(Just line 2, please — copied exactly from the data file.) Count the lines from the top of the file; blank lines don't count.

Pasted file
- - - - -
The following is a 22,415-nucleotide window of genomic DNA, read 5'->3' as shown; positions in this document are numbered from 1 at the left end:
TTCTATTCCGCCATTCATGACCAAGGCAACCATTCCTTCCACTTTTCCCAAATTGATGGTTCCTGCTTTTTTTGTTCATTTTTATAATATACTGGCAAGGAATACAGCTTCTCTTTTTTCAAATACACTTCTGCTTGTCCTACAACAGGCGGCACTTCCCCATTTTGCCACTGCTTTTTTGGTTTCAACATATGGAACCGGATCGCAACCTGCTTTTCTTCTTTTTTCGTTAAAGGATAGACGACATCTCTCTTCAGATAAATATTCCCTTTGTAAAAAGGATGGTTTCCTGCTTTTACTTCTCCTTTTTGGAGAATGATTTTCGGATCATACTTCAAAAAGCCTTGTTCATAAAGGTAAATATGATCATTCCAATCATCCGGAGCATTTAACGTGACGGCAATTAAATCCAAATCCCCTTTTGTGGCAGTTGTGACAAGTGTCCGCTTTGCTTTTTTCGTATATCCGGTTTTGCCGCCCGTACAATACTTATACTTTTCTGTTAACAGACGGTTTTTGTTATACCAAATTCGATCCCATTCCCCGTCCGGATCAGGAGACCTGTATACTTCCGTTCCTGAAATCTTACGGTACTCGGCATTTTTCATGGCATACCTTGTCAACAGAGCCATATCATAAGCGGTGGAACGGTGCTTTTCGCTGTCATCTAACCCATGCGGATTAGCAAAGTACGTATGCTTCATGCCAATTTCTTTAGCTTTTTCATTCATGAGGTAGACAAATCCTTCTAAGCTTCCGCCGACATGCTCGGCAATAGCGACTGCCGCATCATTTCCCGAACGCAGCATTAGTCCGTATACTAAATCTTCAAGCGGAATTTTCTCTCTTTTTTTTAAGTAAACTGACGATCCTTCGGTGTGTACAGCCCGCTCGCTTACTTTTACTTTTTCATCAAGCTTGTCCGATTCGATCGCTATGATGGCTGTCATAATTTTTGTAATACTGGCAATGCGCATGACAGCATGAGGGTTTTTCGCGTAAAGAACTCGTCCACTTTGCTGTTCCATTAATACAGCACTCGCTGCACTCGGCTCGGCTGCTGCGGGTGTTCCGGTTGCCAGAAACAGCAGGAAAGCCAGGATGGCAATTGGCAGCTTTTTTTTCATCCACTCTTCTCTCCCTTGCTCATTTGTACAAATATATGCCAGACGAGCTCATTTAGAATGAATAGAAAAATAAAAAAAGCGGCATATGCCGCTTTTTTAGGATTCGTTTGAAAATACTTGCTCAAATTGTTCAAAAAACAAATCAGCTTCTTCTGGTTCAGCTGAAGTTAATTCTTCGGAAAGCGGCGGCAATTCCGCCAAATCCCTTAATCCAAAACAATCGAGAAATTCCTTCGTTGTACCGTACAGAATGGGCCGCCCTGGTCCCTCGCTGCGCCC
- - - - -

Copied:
TTCTATTCCGCCATTCATGACCAAGGCAACCATTCCTTCCACTTTTCCCAAATTGATGGTTCCTGCTTTTTTTGTTCATTTTTATAATATACTGGCAAGGAATACAGCTTCTCTTTTTTCAAATACACTTCTGCTTGTCCTACAACAGGCGGCACTTCCCCATTTTGCCACTGCTTTTTTGGTTTCAACATATGGAACCGGATCGCAACCTGCTTTTCTTCTTTTTTCGTTAAAGGATAGACGACATCTCTCTTCAGATAAATATTCCCTTTGTAAAAAGGATGGTTTCCTGCTTTTACTTCTCCTTTTTGGAGAATGATTTTCGGATCATACTTCAAAAAGCCTTGTTCATAAAGGTAAATATGATCATTCCAATCATCCGGAGCATTTAACGTGACGGCAATTAAATCCAAATCCCCTTTTGTGGCAGTTGTGACAAGTGTCCGCTTTGCTTTTTTCGTATATCCGGTTTTGCCGCCCGTACAATACTTATACTTTTCTGTTAACAGACGGTTTTTGTTATACCAAATTCGATCCCATTCCCCGTCCGGATCAGGAGACCTGTATACTTCCGTTCCTGAAATCTTACGGTACTCGGCATTTTTCATGGCATACCTTGTCAACAGAGCCATATCATAAGCGGTGGAACGGTGCTTTTCGCTGTCATCTAACCCATGCGGATTAGCAAAGTACGTATGCTTCATGCCAATTTCTTTAGCTTTTTCATTCATGAGGTAGACAAATCCTTCTAAGCTTCCGCCGACATGCTCGGCAATAGCGACTGCCGCATCATTTCCCGAACGCAGCATTAGTCCGTATACTAAATCTTCAAGCGGAATTTTCTCTCTTTTTTTTAAGTAAACTGACGATCCTTCGGTGTGTACAGCCCGCTCGCTTACTTTTACTTTTTCATCAAGCTTGTCCGATTCGATCGCTATGATGGCTGTCATAATTTTTGTAATACTGGCAATGCGCATGACAGCATGAGGGTTTTTCGCGTAAAGAACTCGTCCACTTTGCTGTTCCATTAATACAGCACTCGCTGCACTCGGCTCGGCTGCTGCGGGTGTTCCGGTTGCCAGAAACAGCAGGAAAGCCAGGATGGCAATTGGCAGCTTTTTTTTCATCCACTCTTCTCTCCCTTGCTCATTTGTACAAATATATGCCAGACGAGCTCATTTAGAATGAATAGAAAAATAAAAAAAGCGGCATATGCCGCTTTTTTAGGATTCGTTTGAAAATACTTGCTCAAATTGTTCAAAAAACAAATCAGCTTCTTCTGGTTCAGCTGAAGTTAATTCTTCGGAAAGCGGCGGCAATTCCGCCAAATCCCTTAATCCAAAACAATCGAGAAATTCCTTCGTTGTACCGTACAGAATGGGCCGCCCTGGTCCCTCGCTGCGCCC